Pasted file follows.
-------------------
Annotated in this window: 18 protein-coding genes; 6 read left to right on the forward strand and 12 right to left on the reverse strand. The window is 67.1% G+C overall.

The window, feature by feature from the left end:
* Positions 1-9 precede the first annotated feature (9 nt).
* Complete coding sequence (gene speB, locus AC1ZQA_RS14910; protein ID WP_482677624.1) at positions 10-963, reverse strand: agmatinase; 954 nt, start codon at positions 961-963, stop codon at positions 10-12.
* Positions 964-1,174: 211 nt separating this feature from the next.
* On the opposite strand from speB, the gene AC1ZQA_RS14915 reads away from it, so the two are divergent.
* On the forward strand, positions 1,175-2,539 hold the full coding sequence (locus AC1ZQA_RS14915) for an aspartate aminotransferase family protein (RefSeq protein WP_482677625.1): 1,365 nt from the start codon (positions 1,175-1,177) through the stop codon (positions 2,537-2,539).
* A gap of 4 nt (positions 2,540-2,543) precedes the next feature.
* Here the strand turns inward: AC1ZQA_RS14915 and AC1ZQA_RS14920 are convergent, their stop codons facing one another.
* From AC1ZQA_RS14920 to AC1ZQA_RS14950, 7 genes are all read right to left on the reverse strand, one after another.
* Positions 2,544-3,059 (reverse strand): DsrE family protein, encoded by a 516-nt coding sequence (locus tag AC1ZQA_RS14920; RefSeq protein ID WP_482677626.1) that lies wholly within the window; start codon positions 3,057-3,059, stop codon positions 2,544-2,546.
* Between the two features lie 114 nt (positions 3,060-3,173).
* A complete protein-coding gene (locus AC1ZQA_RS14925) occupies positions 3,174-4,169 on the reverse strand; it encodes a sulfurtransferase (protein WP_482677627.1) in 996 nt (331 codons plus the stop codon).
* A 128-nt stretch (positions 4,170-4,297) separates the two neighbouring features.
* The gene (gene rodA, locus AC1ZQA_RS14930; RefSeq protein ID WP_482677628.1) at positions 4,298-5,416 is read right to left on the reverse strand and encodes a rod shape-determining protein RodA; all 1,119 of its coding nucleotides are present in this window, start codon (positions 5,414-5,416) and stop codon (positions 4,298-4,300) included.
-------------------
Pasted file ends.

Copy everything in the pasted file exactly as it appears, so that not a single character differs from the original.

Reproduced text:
Annotated in this window: 18 protein-coding genes; 6 read left to right on the forward strand and 12 right to left on the reverse strand. The window is 67.1% G+C overall.

The window, feature by feature from the left end:
* Positions 1-9 precede the first annotated feature (9 nt).
* Complete coding sequence (gene speB, locus AC1ZQA_RS14910; protein ID WP_482677624.1) at positions 10-963, reverse strand: agmatinase; 954 nt, start codon at positions 961-963, stop codon at positions 10-12.
* Positions 964-1,174: 211 nt separating this feature from the next.
* On the opposite strand from speB, the gene AC1ZQA_RS14915 reads away from it, so the two are divergent.
* On the forward strand, positions 1,175-2,539 hold the full coding sequence (locus AC1ZQA_RS14915) for an aspartate aminotransferase family protein (RefSeq protein WP_482677625.1): 1,365 nt from the start codon (positions 1,175-1,177) through the stop codon (positions 2,537-2,539).
* A gap of 4 nt (positions 2,540-2,543) precedes the next feature.
* Here the strand turns inward: AC1ZQA_RS14915 and AC1ZQA_RS14920 are convergent, their stop codons facing one another.
* From AC1ZQA_RS14920 to AC1ZQA_RS14950, 7 genes are all read right to left on the reverse strand, one after another.
* Positions 2,544-3,059 (reverse strand): DsrE family protein, encoded by a 516-nt coding sequence (locus tag AC1ZQA_RS14920; RefSeq protein ID WP_482677626.1) that lies wholly within the window; start codon positions 3,057-3,059, stop codon positions 2,544-2,546.
* Between the two features lie 114 nt (positions 3,060-3,173).
* A complete protein-coding gene (locus AC1ZQA_RS14925) occupies positions 3,174-4,169 on the reverse strand; it encodes a sulfurtransferase (protein WP_482677627.1) in 996 nt (331 codons plus the stop codon).
* A 128-nt stretch (positions 4,170-4,297) separates the two neighbouring features.
* The gene (gene rodA, locus AC1ZQA_RS14930; RefSeq protein ID WP_482677628.1) at positions 4,298-5,416 is read right to left on the reverse strand and encodes a rod shape-determining protein RodA; all 1,119 of its coding nucleotides are present in this window, start codon (positions 5,414-5,416) and stop codon (positions 4,298-4,300) included.